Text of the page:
Jeff and I have this acquaintance. Let's call him Bob. And damn he’s a good badminton player!
We're talking good as in; he was born to be an athlete and badminton player. Bob would come onto the court and steam roll people without training. It always looked so easy for him and it never looked like he even needed to work up a sweat.
But in most tournaments, he would pass the first couple of rounds and then lose relatively closely to another competitor. The competitor was usually someone who was seeded and Bob would be very competitive against them, often losing in very close sets.
And this is where it gets interesting - the flurry of murmurs in the badminton community would always be along the lines of: 'If Bob actually trained, he would be so good!"
We see this over and over again.
That's why, in this post, we would like to focus on players like Bob because we're sure that you all know players like this in your badminton community.
There are three things we need to consider in this discussion about talent vs hard work:
Please take into account that the answers to these questions that we provide are our opinions only and we'd more than happy to hear what you think.
Can a player's pure will and drive triumph over Bob's natural ability?
This question really depends on the overall level of both players. And because of this, we have to answer the question with a: MAYBE.
If the player is of a comparable level to Bob, then yes, the pure will and hard work can triumph - especially if the match is long in duration. But on the other hand, putting players like Bob to face up against others of a similar level can also result in victory for the more talented player (like Bob) - more likely to be in straight sets.
Conversely, and quite obviously, if the overall level of the players is vastly different, the player who is at a higher level is very likely to be the one who is triumphant.
A general rule of thumb would be: talent gives a player a head start in badminton, but if they wish to not finish the race, then of course hard work will prevail.
Would Bob ever put the effort in to train properly? Does he have the willpower?
This is the million dollar question and where it comes down to our personal opinions. But before diving into the answer, we need to take a step back and see what "created" the talent in the first place.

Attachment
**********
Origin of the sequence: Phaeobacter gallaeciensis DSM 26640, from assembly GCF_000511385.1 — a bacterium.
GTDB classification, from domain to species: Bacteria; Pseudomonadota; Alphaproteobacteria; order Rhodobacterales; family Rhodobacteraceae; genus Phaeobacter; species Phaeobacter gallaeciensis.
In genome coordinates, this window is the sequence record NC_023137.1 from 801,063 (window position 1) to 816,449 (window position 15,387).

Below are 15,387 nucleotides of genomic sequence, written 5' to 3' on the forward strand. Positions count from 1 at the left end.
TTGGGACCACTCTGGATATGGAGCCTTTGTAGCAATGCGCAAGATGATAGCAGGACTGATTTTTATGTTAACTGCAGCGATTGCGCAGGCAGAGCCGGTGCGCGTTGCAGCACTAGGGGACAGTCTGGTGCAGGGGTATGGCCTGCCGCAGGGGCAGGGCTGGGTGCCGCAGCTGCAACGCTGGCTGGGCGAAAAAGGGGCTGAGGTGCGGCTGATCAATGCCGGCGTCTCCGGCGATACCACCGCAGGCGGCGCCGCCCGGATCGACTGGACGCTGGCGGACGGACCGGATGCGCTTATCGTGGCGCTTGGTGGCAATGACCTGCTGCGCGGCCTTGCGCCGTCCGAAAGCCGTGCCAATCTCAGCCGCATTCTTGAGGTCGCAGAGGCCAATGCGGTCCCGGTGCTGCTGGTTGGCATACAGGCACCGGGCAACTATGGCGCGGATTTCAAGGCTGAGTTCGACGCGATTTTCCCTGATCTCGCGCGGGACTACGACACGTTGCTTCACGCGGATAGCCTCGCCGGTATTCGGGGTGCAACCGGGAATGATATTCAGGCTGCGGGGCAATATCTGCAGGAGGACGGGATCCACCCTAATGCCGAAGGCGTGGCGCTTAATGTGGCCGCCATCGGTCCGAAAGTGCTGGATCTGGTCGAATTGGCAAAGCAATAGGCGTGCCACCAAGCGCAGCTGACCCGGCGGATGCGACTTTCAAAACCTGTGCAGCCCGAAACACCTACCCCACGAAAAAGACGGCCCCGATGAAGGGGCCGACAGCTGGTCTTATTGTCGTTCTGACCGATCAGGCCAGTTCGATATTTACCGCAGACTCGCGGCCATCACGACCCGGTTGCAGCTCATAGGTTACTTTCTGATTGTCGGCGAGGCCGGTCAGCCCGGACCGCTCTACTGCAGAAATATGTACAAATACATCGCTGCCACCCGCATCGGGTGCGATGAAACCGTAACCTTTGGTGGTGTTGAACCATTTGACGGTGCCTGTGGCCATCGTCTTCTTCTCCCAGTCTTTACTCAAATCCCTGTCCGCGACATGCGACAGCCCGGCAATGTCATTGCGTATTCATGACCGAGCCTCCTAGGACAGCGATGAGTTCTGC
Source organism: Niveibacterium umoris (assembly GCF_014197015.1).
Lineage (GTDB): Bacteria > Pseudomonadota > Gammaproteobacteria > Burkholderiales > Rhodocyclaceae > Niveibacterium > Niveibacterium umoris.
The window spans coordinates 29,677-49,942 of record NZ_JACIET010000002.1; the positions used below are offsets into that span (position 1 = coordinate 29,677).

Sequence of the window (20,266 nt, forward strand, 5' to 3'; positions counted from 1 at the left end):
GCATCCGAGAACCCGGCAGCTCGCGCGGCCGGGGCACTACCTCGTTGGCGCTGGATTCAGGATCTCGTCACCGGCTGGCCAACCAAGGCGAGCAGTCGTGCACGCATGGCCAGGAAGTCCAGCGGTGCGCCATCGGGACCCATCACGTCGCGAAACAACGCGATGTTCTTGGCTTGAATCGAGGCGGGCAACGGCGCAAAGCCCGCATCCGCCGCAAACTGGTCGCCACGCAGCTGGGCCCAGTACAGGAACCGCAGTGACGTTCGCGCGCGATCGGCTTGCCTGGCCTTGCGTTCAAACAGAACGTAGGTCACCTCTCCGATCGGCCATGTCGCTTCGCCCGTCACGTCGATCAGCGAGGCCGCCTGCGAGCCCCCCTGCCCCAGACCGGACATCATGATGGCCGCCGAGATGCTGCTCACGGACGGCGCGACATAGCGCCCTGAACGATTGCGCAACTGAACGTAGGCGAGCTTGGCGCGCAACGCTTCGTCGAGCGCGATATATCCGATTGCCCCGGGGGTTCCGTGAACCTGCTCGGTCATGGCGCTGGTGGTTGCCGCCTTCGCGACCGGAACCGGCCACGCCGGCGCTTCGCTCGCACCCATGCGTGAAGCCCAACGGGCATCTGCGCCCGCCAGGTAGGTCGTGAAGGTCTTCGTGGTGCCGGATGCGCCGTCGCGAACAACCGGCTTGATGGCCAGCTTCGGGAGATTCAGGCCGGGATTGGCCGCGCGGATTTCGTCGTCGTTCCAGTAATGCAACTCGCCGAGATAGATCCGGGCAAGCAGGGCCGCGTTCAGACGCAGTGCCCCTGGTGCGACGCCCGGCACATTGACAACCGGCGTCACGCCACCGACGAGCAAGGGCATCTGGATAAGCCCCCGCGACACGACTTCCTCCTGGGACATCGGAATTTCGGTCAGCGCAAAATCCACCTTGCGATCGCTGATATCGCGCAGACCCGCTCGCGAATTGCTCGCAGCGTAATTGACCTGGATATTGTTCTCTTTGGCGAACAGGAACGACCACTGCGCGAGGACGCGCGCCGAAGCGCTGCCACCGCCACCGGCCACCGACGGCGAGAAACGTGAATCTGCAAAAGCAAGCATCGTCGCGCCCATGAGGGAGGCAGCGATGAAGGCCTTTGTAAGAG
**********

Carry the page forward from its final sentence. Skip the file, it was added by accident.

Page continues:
Talent, to us, can originate from several sources. So we've categorised them into different types:
*** Something interesting to notice is that talent often arises in the early years of life. We're not saying that it can't develop later though - this is just our generalised perception of it ***
Coming back to the question of whether a player like Bob would be able to put the hard work in: this really depends on the person and the type of talent that the person has developed.
We have seen talented players work hard and become the best in the world. As a generalisation, and based on the numbering system above, we'd see these traits in talent types: 1, 2 and 3.
On the other hand, we have seen talented players stay at the same level they're at because their lack of drive, motivation or willpower is the limiting factor in their improvement. We think that we'd see these being players who have talent types 4 and 5, keeping in mind that it may also originate from types 1 and 2 also.
And this may be summed up by the well-known quote: "hard work beats talent when talent doesn’t work hard."
And so we move to our final question:
Would Bob improve dramatically, be as good as everyone thinks he would be and succeed, if he put in the hard work at training?
The short answer is: YES.
But it does rely on some qualifying factors:
Our Final Thoughts
While talent is often a prized possession, it is not the fuel for fire that some claim it to be, and in fact, can be more of a burden if left un-nurtured. Most raw talent without its appropriate cultivation can lead to a lack of motivation and the player (like Bob) may start taking his/her abilities for granted.
We are not disregarding or undermining the importance of either attributes though. We do believe that both are required to achieve the highest form of success. But in the same light, we have found that some of the biggest drivers for success is hardship or loss.
There are so many success stories of players, athletes and business people who have been told that they can't do, be or achieve something. But rather than give up, it's used as inspiration to prove the doubters wrong. Humans can perceive adversity as something which is more powerful than just being praised all the time. Similarly, losing in badminton can become a significant driver for success.
In essence, it is not whether talent is better than hard work. It's how one can nurture a player to really tap into his/her motivations in order to drive success. And talent is the cherry on top, which can only take you so far if it's not complimented with effort & working hard - as demonstrated below:
Do you have a different perspective? Please comment below and let’s chat!
A collaborative piece by Josef Sutrisna & Jeffrey Tho.
Last year in August, I was lucky enough to travel to Basel, Switzerland to coach the Australian Team at the 2019 World Championships.
Being a former player that has competed at such tournaments such as the World Championships, I found that the experience was vastly different as a coach compared to an athlete.